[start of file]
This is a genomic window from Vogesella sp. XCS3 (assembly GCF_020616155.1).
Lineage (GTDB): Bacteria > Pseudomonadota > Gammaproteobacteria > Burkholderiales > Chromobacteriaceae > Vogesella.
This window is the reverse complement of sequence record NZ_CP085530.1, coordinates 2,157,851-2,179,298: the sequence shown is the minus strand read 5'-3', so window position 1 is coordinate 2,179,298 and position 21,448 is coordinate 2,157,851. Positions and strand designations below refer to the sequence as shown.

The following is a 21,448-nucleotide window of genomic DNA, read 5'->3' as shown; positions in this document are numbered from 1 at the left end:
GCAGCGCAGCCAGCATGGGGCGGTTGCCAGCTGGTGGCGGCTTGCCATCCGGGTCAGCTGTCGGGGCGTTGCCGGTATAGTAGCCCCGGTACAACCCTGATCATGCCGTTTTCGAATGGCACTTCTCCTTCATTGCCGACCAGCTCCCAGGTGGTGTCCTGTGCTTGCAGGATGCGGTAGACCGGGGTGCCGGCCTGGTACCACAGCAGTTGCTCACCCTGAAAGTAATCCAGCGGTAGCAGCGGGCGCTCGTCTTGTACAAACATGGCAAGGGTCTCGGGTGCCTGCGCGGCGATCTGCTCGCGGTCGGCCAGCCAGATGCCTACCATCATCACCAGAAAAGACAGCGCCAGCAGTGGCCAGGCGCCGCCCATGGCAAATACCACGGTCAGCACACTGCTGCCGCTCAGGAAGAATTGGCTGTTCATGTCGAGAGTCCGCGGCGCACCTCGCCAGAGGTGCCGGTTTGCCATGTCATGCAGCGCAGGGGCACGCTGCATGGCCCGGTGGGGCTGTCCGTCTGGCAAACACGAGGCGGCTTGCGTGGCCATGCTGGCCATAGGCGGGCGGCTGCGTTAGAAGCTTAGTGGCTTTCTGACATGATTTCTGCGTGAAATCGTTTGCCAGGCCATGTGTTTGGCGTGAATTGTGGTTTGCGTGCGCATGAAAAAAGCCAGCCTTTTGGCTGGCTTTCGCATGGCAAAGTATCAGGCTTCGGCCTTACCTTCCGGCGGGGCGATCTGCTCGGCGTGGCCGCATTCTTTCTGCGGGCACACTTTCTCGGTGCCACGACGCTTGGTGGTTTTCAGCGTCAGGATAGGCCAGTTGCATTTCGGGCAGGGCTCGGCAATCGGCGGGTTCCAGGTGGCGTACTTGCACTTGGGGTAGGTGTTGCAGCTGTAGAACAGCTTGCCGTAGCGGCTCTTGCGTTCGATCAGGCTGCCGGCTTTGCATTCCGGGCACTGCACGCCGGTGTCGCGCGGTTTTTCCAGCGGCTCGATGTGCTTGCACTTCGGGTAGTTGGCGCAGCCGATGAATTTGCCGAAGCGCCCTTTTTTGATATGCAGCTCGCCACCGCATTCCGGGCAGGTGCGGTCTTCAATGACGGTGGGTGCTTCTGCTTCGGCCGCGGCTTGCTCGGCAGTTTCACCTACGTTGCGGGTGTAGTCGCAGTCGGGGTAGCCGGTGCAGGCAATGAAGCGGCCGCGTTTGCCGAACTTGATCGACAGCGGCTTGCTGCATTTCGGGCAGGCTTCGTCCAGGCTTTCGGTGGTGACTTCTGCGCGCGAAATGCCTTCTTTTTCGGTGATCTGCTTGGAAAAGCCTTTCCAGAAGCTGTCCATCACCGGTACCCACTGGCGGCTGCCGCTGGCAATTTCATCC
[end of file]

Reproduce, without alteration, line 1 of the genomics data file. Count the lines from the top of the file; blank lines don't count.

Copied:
This is a genomic window from Vogesella sp. XCS3 (assembly GCF_020616155.1).